As the former Minister for Transport, Infrastructure and Local Government, Giles had been working with Tiwi Islanders to open up their home to jobs and economic prosperity. His idea centres around freeing up pockets of land from the permit system, where it includes major arterial roads.

The goal is to drive economic development and make access for industries like tourism less cumbersome. It’s a compromise to the broader conservative approach of doing away with the permit system altogether.

More broadly, the job ahead for Adam Giles is a tough one. He’s tried to hose down expectations that he is the silver bullet for Aboriginal people in the Territory, and the Sales’ interview was an important part of that.

But his Aboriginality has irresistible appeal to some, particularly conservatives who like to promote – rightly, I suppose – that it’s been the Liberals who have delivered Aboriginal presentation to federal parliament.

Indeed, his first interview was so strong that more than a few people in the Territory immediately began talking about Giles as future Canberra material.

Many who know Giles politically would suggest he’s always been destined for bigger things than Territory politics. And he’s been encouraged by political mentors to focus on the Territory, but keep one eye open for Canberra.

Having assumed the leadership, it’s highly unlikely Giles would do anything other than focus on the job at hand, at least for the next few years. But it’s not too big a leap to suggest that sooner or later, Giles may try to call Canberra home again, at least for 12 weeks of the year.

Some in the Territory are already mooting Giles as leadership material for the federal Liberals, particularly after the Sales interview. There’s a lot against him, not least of all the fact that Prime Minister’s predominantly come from the east coast. But there’s a bit for him as well, and like it or not, his Aboriginality is an important part of his political story, and his appeal to voters.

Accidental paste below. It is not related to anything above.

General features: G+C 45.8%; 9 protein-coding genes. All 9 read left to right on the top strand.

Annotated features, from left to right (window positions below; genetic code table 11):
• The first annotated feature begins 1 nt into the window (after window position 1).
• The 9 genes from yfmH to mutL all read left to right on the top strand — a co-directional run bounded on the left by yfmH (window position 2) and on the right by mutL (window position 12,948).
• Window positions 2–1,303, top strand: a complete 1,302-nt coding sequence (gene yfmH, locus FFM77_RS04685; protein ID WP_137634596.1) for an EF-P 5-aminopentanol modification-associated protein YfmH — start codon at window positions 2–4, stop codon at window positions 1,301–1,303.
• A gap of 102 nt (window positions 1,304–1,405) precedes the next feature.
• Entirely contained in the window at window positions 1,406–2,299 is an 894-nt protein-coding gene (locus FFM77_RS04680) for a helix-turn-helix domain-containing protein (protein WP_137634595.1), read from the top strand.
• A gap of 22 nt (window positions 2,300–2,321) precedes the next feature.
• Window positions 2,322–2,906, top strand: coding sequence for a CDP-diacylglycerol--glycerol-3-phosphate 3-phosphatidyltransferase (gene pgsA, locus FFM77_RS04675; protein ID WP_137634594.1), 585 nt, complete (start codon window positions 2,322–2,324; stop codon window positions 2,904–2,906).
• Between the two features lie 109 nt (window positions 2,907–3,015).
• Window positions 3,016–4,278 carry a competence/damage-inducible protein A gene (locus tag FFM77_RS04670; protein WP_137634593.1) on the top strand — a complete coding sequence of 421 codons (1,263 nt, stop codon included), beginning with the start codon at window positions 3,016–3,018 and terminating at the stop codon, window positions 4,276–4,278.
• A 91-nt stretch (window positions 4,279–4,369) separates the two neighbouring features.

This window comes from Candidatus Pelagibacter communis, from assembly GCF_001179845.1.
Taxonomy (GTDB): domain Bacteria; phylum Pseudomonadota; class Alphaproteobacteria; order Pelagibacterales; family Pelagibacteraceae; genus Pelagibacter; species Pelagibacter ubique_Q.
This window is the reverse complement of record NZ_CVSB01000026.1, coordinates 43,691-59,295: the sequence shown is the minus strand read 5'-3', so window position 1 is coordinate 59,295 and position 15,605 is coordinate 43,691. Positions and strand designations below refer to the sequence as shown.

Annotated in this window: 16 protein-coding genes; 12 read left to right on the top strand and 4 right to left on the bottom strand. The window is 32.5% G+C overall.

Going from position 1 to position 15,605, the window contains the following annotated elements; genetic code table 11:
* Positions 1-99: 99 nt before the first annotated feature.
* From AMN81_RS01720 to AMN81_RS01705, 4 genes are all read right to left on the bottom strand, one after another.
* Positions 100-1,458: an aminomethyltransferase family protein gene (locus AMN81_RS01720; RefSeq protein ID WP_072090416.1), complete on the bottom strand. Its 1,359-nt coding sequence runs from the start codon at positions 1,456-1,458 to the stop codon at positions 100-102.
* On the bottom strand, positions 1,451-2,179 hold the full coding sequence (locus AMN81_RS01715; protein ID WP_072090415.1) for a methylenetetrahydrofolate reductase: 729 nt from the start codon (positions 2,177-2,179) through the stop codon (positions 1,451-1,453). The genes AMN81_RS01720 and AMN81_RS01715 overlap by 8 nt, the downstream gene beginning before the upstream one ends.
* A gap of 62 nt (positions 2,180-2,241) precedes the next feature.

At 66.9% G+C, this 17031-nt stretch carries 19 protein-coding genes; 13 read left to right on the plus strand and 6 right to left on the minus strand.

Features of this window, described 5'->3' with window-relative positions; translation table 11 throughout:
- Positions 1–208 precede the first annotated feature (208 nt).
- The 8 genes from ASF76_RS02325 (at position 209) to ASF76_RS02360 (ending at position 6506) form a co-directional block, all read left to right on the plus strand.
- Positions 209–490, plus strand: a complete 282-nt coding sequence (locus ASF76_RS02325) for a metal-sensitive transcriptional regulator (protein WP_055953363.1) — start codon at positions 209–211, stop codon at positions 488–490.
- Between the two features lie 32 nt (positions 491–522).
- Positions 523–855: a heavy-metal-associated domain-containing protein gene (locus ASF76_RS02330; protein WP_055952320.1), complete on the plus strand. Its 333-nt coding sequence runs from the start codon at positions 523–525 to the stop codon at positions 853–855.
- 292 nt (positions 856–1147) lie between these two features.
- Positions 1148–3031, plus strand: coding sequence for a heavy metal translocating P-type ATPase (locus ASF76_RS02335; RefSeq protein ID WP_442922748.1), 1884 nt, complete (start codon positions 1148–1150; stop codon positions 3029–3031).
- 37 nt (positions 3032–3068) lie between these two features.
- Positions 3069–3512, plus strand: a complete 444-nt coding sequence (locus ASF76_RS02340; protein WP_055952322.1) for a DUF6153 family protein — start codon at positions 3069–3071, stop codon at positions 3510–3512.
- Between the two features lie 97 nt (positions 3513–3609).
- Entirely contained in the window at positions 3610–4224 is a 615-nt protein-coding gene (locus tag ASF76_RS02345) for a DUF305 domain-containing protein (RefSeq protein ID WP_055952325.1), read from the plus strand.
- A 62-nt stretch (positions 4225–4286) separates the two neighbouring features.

Of course, it will all come down to leadership, and on that front Giles’ is completely untested.

Yes, he had the mettle to knock off Terry Mills and gain the leadership of the NT CLP, but NT politics is a long way from Capitol Hill in Canberra. And for his part, Giles has inherited a party that is hopelessly fractured.

It’s also happens to be a party that is home to Alison Anderson, another prominent Aboriginal politician who has the potential to wreck political careers.

Anderson nearly brought down the Henderson government when she defected from Labor to crossbench in 2009. She eventually joined the Country Liberals, but the switch hasn’t steadied her political to-ing and fro-ing.

In the days before Giles successfully challenged for the leadership, Anderson described him publicly as a “spoilt brat” and a “little boy”, only to support him a week later. Anderson can change her political position (or party) as quickly as she changes her mind, hence her nickname in Aboriginal politics is ‘The Pillow’, because the impression she currently holds is from the person who last leant most heavily on her.

Giles will have to manage that – and a general lack of party discipline – as an ongoing concern, although he appears to have clipped Anderson’s wings for now by dumping her the Local Government portfolio, the basket-case of NT politics.

The most delicious irony of all is that Anderson is now in charge of unravelling the disastrous local government reforms that she championed as a Labor minister, the same reforms that decimated the bush and, ironically, turned the bush seats against Labor and delivered the CLP government.

Of course, time will tell if it keeps Anderson busy, but regardless it was an astute move by Giles.

He’s also an unknown on the outcomes front, and that’s how he’ll ultimately be judged, but with a twist.

In the past few weeks, he’s slashed party policy that saw a hike in electricity pricing (the great undoing of his predecessors, Terry Mills), but that was pitched predominantly at the white voter base in the northern suburbs of Darwin.

But last week, he also took aim at federal Labor over the roll-out of the National Broadband Network into remote Aboriginal communities (local contractors failed to meet targets for the roll-out of the network, Canberra seized control, and immediately moved to dump a fibre optic network in favour of a satellite service, a far inferior service).

But however Giles brands his leadership – whatever issues he choses to advocate or ignore – his capacity to deliver real gains to Aboriginal people in a part of the country which suffers among the worst life statistics on earth will ultimately be the lense through which his performance is judged.

Giles and the people around him may be able to look past his Aboriginality, but most can’t.

That’s the price of being Australia’s first Aboriginal Chief Minister.

* Chris Graham is the former managing editor of Tracker magazine, now a freelancer and roving reporter for Tracker.